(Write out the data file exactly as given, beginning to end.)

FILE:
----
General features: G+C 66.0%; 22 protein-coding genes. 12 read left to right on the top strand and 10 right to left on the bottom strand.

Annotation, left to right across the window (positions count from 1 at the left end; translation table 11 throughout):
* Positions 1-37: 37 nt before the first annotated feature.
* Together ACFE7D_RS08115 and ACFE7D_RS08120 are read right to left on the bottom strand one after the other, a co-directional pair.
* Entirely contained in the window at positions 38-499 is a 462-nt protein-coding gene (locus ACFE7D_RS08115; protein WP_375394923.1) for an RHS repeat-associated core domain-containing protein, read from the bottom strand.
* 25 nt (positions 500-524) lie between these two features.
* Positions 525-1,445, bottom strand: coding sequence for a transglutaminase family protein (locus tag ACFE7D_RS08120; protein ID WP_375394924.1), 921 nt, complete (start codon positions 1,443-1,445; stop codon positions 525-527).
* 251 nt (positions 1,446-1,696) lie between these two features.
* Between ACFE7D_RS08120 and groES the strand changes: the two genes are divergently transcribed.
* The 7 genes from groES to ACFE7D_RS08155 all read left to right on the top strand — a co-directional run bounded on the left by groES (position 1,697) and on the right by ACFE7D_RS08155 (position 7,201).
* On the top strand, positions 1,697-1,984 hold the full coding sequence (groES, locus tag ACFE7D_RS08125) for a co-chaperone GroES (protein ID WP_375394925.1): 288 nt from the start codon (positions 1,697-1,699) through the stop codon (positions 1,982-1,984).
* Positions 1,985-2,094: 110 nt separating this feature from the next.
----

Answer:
General features: G+C 66.0%; 22 protein-coding genes. 12 read left to right on the top strand and 10 right to left on the bottom strand.

Annotation, left to right across the window (positions count from 1 at the left end; translation table 11 throughout):
* Positions 1-37: 37 nt before the first annotated feature.
* Together ACFE7D_RS08115 and ACFE7D_RS08120 are read right to left on the bottom strand one after the other, a co-directional pair.
* Entirely contained in the window at positions 38-499 is a 462-nt protein-coding gene (locus ACFE7D_RS08115; protein WP_375394923.1) for an RHS repeat-associated core domain-containing protein, read from the bottom strand.
* 25 nt (positions 500-524) lie between these two features.
* Positions 525-1,445, bottom strand: coding sequence for a transglutaminase family protein (locus tag ACFE7D_RS08120; protein ID WP_375394924.1), 921 nt, complete (start codon positions 1,443-1,445; stop codon positions 525-527).
* 251 nt (positions 1,446-1,696) lie between these two features.
* Between ACFE7D_RS08120 and groES the strand changes: the two genes are divergently transcribed.
* The 7 genes from groES to ACFE7D_RS08155 all read left to right on the top strand — a co-directional run bounded on the left by groES (position 1,697) and on the right by ACFE7D_RS08155 (position 7,201).
* On the top strand, positions 1,697-1,984 hold the full coding sequence (groES, locus tag ACFE7D_RS08125) for a co-chaperone GroES (protein ID WP_375394925.1): 288 nt from the start codon (positions 1,697-1,699) through the stop codon (positions 1,982-1,984).
* Positions 1,985-2,094: 110 nt separating this feature from the next.